There was no mention of this precursor to the recent uprising in Yemen at the IFPRI conference. Nor was there any mention that IFPRI’s primary partner in this report and food security strategy is the same Ministry of Planning. Throughout the conference and in this report specifically, IFPRI’s partners were always state governments and international agencies. The authors also did not address the question of food security in Yemen post-Saleh.
In this presentation as in many others at IFPRI there was a consistent allusion to the importance of economic growth. This was repeated as though a given truth that policies encouraging economic growth (ideally manufacturing and “export led”) lead to greater food security. Again Kadri’s article on the case of Yemen is helpful. During the protests of 2005, real GDP in Yemen was growing and inflation decreasing. At the same time other indicators revealed that people did not have sufficient access to entitlements. Child malnutrition in Yemen in 2005 was almost 50%.
Presented by Maurice Saade; Agricultural Economist World Bank
Objective is to improve the import system from unloading at the port to bulk storage at the flour mill. http://www.slideshare.net/fsaw2012/session-4-b-maurice-saade
Arab countries are 56% dependent on grain imports.
Benchmark for efficiency should be the port of Rotterdam
Keep costs down
Improved wheat supply chain could mean imports diverted to reserves.
CRP2 is supposed to help guide “funding allocations and implementation to reflect regional priorities” on these three themes and corresponding subthemes.
Theme 1: Effective Policies and Strategic Investments
Foresight and strategic scenarios
Macroeconomic, trade, & investment policies
Production and technology policies
Social protection policies
Theme 2: Inclusive Governance and Institutions
Governance of rural services
Collective action and property rights
Institutions to strengthen the assets of the poor
Theme 3: Linking Small Producers to Markets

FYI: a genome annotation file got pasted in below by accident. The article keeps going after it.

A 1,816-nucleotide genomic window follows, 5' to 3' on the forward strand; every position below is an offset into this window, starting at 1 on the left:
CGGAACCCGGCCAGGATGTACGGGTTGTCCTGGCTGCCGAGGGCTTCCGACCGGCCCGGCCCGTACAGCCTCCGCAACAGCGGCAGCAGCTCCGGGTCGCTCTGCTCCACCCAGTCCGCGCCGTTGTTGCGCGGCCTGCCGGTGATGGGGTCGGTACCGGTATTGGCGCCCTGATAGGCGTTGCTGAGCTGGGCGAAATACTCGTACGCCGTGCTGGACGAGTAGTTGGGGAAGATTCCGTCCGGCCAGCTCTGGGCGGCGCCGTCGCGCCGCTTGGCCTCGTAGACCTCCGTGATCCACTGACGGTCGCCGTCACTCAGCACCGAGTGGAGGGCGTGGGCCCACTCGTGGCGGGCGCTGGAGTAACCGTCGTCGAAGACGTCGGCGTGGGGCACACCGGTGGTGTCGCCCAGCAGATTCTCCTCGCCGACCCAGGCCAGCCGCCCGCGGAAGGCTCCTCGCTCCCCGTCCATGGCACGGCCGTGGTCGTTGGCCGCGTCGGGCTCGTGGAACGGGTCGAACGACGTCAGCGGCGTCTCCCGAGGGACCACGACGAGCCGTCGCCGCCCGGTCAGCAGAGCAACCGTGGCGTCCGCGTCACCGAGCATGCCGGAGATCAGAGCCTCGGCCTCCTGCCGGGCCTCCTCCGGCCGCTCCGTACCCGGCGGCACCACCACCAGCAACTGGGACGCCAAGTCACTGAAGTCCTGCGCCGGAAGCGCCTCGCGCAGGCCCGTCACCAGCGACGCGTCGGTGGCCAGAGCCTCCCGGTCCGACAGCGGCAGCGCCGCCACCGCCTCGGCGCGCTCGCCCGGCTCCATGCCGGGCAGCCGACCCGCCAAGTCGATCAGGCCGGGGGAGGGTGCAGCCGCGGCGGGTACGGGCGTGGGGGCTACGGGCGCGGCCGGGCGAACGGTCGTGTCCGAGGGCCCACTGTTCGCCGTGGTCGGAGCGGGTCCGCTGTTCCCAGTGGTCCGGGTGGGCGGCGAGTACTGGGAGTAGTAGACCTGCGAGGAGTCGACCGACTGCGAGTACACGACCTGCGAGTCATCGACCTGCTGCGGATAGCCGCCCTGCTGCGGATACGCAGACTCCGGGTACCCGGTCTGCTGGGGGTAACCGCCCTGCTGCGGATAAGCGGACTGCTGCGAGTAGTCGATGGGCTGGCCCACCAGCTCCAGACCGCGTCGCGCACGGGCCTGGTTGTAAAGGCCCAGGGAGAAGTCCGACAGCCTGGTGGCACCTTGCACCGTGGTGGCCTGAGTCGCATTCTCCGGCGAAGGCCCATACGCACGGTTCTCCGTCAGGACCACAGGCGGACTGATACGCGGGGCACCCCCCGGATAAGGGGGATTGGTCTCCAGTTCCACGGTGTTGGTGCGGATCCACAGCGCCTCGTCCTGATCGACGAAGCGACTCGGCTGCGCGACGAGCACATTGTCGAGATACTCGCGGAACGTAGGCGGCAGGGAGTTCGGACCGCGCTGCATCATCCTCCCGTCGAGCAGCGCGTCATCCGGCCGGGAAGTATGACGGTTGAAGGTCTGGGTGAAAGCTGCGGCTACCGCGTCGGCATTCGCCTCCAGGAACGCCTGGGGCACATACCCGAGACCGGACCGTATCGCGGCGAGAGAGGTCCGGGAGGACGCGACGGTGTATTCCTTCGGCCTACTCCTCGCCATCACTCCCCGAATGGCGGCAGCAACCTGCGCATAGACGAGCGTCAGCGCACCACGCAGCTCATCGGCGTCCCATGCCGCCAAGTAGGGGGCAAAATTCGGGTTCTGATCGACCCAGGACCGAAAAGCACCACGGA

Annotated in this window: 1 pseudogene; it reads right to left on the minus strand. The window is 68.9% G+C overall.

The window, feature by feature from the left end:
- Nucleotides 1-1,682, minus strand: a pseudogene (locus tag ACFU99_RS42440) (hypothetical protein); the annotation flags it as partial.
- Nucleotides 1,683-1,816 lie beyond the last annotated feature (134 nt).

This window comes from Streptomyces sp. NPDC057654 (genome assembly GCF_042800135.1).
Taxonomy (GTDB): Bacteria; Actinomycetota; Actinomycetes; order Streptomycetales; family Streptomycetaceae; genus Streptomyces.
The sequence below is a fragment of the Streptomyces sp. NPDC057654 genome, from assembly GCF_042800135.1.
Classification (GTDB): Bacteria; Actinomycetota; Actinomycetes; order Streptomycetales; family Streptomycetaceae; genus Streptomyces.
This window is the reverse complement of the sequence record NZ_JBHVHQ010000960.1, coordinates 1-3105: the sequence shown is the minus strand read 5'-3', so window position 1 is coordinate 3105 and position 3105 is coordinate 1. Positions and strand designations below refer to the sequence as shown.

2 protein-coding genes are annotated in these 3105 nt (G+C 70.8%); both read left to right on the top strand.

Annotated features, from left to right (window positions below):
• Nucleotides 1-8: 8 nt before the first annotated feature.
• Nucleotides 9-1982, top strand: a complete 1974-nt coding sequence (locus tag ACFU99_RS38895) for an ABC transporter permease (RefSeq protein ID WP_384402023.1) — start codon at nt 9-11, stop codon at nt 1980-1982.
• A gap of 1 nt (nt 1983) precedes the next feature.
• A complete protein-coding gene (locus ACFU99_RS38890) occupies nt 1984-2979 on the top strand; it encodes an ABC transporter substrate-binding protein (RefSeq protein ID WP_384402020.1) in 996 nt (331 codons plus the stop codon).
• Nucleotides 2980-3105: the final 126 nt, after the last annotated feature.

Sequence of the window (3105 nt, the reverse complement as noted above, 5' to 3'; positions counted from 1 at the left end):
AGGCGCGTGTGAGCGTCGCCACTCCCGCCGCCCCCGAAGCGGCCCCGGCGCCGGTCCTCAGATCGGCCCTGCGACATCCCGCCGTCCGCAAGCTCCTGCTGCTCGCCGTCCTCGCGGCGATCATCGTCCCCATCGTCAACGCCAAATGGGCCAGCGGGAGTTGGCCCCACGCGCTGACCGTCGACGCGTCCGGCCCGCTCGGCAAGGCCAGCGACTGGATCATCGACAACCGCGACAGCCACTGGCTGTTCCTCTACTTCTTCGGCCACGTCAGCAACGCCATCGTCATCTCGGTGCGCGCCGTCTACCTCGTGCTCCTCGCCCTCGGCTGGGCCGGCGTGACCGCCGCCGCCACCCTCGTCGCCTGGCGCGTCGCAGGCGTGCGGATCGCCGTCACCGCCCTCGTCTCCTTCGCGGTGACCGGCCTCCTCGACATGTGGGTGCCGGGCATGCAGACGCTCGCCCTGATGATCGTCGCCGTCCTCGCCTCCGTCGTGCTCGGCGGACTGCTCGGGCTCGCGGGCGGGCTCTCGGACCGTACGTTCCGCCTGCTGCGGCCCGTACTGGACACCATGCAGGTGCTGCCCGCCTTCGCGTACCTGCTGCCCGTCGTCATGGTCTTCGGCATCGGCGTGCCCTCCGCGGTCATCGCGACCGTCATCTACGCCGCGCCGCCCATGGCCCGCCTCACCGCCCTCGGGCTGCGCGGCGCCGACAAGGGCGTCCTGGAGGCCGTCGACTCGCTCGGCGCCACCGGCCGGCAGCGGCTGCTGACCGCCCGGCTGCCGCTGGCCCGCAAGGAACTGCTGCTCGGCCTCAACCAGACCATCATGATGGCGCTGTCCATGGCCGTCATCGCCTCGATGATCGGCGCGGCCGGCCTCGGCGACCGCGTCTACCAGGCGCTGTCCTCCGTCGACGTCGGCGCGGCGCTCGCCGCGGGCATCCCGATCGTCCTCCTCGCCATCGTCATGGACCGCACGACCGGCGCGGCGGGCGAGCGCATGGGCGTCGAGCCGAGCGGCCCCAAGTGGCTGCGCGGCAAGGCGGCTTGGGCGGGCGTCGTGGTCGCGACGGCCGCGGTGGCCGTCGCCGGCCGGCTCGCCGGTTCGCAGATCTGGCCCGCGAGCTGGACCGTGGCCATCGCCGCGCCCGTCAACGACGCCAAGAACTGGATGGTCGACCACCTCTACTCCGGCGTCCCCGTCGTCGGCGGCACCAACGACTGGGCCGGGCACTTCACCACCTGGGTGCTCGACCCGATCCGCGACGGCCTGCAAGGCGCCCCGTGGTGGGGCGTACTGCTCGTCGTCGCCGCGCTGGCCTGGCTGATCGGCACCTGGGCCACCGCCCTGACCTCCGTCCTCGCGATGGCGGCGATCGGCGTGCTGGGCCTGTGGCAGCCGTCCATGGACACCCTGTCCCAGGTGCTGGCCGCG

Innovations across the value chain
Impact of upgrading value chains
The CRPP2 was supposed to be participatory based on the above themes. However, before the CRP2 session was a panel titled “Setting Food Security Policy Priorities: An International Partner Perspective”. The following is a summary of some of the questions raised by the audience during this panel. The issues raised in this extensive question and answer session were not addressed by the CRP2 session.
The question and answer session after this panel was the longest and broadest in terms of content. The basis of the questions revolved around the question of food security implementation on a governmental policy level. Why, asked many participants, do policy makers say they are interested in investing in agriculture but then never act? Hoonae Kim, Agriculture and Environment Sector Manager from the World Bank, said it was a matter of convincing Ministers of Finance in Arab countries. However, IFPRI and the World Bank work almost exclusively with governments, if any agency can lobby for increased agricultural support it would seem to be them.
Other participants from the audience highlighted dysfunctions in the current agricultural economy. For example, according to one participant 90% of global date palm production takes place in the Arab World but the U.S. has 90% of post-harvest technology. The questioner used this example to highlight that Arab countries are losing revenue to the U.S. because of this divide in the farming system. Another way farmers are losing money, according to many commentators, is that middlemen who connect farmers to markets take much of the profit. One participant said that 80% of the food in the developing world is from small farmers and what are needed are more opportunities for these farmers to form cooperatives. There was not official panel or paper presented at the IFPRI conference on agriculture cooperatives.
How and where to invest money was the other primary comment in this session. One participant called for massive investment in alternative sources of power, specifically desalination plants for irrigation. Other participants hoped to see more investment in domestic agricultural research after claiming that most international agencies don’t know who the farmers in the region actually are, what they do, or how to create economic possibilities in rural areas. “The problem is not the money from the Arab governments” he said, “It is the projects. Agencies push foreign thinkers for their programs.” According to this logic, there are not enough people studying and strategizing on domestic agricultural problems.
Other participants recommended investment in trade in order to “empower” free- trade areas. This may be perceived as a call for foreign direct investment in Arab countries. One comment referenced a conference in 1985 in which the priorities were the same. When, the participant asked, will things change? The nature of the change desired was not specified. The last comment was by an economics professor at LAU. “Markets work because of the invisible hand and only operate with strong enforcement of property rights. We don’t have strong enforcement of property rights in the MENA region.” It was clear that he was speaking about private property rights in reference to land tenure.